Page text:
July 7, 2022

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Stock markets fluctuate as bear market approaches S&P 500

Stock markets fluctuate as bear market approaches S&P 500

US stocks fluctuated on Thursday amid growing fears of an economic slowdown that has sent investors into the havens of government bonds.

The S&P 500 index recently gained about 0.1%, although it is still close to Bear Market District—The market is shortened to a 20% drop from a recent high. Indicator down 4% Wednesdaythe biggest one-day decline since June 2020. After this drop, the S&P 500 Index appeared fell more than 18% from its highest level ever in January.

The Dow Jones Industrial Average was down about 0.5% on Thursday, putting it roughly 15% below its all-time closing high. The Nasdaq Composite Index, which Entered a bear market area Earlier this year, they pared early losses and were recently up about 1%.

Investors have bought government bonds, which are seen as safe haven assets in times of economic uncertainty. return on 10-year treasury bonds It fell to 2.835% from 2.884% Wednesday. Thursday’s move put yields, which have risen for most of the year as the Federal Reserve began raising interest rates, on track to decline for seven of the last nine trading days. Bond yields and prices move in opposite directions.


Gained 3.9% after saying Sales doubled in Aprilmaking them the latest retailers to point to inflationary pressures on demand.




He said this week High costs ate profits In the last quarter, which led to the sale of their shares on a larger scale in the market.

Earnings reports from some of America’s largest retailers in recent days have added to concern that the highest rate of inflation in four decades is catching up to American consumers. Economy into recession. Investors were already struggling with the end of an era of loose monetary policy that underpinned big gains for stocks and other riskier assets.

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Anthony Saglimpin, global markets analyst at Ameriprise Financial, said economic data pointed to healthy consumer spending, allaying fears of a recession.

“For consumers to really cut back on spending, they have to be afraid that they are going to lose their jobs and this is not the environment in which we live,” said Mr. Saglimpin.

However, some analysts say the slowdown in consumer spending could mean the Fed won’t have to raise interest rates aggressively to slash consumer demand.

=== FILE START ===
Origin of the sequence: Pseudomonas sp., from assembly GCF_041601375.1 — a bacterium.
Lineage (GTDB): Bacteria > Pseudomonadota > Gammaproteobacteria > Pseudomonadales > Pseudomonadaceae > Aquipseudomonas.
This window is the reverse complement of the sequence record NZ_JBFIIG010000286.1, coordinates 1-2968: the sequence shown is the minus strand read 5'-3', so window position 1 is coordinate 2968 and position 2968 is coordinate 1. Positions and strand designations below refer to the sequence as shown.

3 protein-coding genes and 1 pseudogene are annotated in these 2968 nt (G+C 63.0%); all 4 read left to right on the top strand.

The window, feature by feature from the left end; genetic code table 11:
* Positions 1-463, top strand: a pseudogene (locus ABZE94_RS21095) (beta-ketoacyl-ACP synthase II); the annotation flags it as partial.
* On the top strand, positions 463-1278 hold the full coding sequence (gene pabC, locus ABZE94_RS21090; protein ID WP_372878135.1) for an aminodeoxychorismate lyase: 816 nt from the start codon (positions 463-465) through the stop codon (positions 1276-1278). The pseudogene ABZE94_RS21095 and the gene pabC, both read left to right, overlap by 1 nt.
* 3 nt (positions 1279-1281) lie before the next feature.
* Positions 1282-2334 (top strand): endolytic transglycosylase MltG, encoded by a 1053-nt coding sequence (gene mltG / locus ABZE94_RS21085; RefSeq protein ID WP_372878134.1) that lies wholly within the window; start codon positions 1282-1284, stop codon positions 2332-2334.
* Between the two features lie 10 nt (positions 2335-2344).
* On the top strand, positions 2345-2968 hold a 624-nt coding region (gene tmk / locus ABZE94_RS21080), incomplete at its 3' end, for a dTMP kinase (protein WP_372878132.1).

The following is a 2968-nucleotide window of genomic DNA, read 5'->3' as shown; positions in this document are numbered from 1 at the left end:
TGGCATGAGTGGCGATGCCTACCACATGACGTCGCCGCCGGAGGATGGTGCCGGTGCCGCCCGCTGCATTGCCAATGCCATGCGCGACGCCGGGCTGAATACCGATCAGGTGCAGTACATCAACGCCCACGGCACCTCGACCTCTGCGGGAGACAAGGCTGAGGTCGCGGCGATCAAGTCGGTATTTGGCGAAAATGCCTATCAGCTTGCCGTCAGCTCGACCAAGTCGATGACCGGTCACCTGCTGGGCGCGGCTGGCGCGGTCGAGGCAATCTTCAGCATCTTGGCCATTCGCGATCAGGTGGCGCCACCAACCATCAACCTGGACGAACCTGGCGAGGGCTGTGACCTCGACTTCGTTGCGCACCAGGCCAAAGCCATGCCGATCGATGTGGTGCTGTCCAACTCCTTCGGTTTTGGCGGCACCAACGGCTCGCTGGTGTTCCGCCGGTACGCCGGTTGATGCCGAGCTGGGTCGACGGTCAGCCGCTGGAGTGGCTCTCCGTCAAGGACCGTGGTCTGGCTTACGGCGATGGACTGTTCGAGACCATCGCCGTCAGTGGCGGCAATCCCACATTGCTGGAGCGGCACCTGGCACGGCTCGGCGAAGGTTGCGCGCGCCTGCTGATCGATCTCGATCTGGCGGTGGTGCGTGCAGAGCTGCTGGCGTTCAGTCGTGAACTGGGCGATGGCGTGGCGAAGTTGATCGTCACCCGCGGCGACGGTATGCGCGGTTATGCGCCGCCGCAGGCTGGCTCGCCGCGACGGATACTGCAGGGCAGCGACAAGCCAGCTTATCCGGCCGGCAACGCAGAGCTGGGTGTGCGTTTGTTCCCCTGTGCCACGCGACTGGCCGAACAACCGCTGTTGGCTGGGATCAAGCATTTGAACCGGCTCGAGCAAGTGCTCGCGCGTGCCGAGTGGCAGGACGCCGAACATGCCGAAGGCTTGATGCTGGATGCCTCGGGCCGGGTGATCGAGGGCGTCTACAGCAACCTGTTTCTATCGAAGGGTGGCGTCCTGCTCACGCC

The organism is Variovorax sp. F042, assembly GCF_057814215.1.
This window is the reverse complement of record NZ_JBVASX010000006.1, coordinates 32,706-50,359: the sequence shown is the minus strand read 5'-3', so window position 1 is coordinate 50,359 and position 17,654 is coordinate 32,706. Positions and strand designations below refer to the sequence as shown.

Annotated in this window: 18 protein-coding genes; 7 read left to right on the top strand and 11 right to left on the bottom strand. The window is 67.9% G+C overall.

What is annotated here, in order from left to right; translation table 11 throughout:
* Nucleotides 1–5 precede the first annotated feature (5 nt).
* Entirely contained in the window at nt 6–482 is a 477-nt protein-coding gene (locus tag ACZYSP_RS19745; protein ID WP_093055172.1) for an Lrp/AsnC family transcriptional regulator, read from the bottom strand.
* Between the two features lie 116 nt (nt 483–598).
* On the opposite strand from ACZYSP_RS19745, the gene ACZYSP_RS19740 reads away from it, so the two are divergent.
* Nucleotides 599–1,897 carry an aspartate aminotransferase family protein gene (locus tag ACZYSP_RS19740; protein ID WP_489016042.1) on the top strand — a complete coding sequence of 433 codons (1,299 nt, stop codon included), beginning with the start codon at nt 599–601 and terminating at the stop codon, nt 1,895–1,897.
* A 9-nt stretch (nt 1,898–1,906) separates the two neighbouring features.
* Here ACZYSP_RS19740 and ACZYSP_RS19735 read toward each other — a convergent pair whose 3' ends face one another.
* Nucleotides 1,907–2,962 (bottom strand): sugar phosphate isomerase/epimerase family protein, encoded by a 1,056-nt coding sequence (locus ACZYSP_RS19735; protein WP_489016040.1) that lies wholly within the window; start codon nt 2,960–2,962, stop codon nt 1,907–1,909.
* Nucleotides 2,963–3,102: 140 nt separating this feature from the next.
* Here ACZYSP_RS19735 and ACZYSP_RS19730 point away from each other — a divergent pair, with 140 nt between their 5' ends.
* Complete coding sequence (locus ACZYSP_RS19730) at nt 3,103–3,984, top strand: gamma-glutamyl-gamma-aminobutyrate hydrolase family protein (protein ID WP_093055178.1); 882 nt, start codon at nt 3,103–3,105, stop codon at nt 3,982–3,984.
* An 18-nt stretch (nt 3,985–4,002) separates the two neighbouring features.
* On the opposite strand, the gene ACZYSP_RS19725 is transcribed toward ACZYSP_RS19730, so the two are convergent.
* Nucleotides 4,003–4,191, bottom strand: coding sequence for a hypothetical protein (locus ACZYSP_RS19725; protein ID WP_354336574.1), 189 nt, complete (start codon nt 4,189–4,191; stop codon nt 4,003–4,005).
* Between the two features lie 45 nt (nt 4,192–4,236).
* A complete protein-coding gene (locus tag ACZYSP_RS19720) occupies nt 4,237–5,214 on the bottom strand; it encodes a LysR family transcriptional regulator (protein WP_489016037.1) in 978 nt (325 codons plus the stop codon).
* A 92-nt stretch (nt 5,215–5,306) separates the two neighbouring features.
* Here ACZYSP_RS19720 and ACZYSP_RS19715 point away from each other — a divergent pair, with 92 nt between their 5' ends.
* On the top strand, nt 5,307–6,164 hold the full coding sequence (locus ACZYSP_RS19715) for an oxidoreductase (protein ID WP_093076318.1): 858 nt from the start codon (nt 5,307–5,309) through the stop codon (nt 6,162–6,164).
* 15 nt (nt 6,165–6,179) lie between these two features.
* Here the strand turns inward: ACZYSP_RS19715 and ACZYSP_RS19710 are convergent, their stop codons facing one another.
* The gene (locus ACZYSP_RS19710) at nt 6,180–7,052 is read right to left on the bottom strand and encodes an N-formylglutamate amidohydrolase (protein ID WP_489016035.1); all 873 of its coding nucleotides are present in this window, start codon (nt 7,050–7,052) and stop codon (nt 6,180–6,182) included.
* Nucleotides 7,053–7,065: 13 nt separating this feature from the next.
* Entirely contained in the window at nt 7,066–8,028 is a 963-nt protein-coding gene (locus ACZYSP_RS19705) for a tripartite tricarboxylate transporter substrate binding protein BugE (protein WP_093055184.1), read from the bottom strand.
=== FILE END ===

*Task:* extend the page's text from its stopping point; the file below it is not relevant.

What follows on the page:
“Some amount of deceleration in discretionary spending will naturally or naturally help ease supply chain constraints,” said Seth Wonder, chief investment officer at Acorns. “At the end of the day, this is one of the biggest inputs to the inflation issues we face.”

In economic news, the Ministry of Labor said new applications for unemployment benefits rose for the third week in a row. Initial jobless claims, a proxy for layoffs, remain historically low. Separately, US home prices Reached a new level in AprilAccording to recent data, the number of sales has decreased.

The war in ukraine It adds to the inflationary pressures that is driving the Fed to embark on a series of interest rate increases and reduce its bond holdings. The Covid-19 lockdown in China has led to a sharp slowdown in the world’s second-largest economy.

Cisco Systems It fell 14% after the telecom equipment company missed analyst expectations for its quarterly results.

bj wholesale club

She said gasoline sales boosted revenue and earnings in the first quarter, sending shares up 10%.

“The critical point here is how earnings hold up,” said Desmond Lawrence, senior investment analyst at State Street Global Advisors. “We are in a very turbulent time, so we expect more volatility.”

Markets have been looking increasingly shaky lately: stocks, bonds and cryptocurrencies are all plummeting as investors struggle to manage the huge volatility in distressed financial markets around the world. Caitlin McCabe of the Wall Street Journal looks at some of the reasons behind the recent market frenzy. Photo: Spencer Platt/Getty Images

The combination of factors led to huge losses in stocks and some corporate bonds, and many investors expect the volatility to continue. Philip Saunders, portfolio manager at


Asset Manager based in UK and South Africa.

The last time the S&P 500 fell into a bear market was during the pandemic panic in March 2020. It was short-lived, and the market quickly started a two-year rally and peaked on January 3. Weighted by old industrial companies and bank stocks, it performed less poorly and is still far from bear market territory.

“By tightening monetary policy in the mix, we have a recipe for volatility and investor nervousness,” said Clara Cheung, global market analyst at JPMorgan Asset Management.

In energy markets, global oil benchmark Brent crude rose 1.2% to $110.43 a barrel.

In Hong Kong, shares of Chinese internet companies fell from broader benchmarks.


Ken Cheung/The Associated Press

International stocks fell, tracking the sell-off in the United States. The Stoxx Europe 600 Index fell 1.4%, led by shares of financial services and food and beverage companies. Hong Kong’s Hang Seng fell 2.5% as Tencent shares fell 6.5% after the video game giant reported a decline. Worst quarterly profit decline Since listing in the city.

Among individual European stocks,

Credit Suisse Group

It lost 1.2% after credit rating agency Fitch lowered the bank’s credit rating to BBB+. Swiss private bank Julius Baer Gruppe fell 6.7% after it said its assets under management fell in the first four months of the year.

Elsewhere in Asia, the CSI 300 of the largest stocks listed in Shanghai and Shenzhen rose 0.2%. Japan’s Nikkei 225 fell 1.9% and South Korea’s Kospi Composite fell 1.3%.

– Dave Sebastian contributed to this article.

Write to Joe Wallace at [email protected] and Hardika Singh at [email protected]

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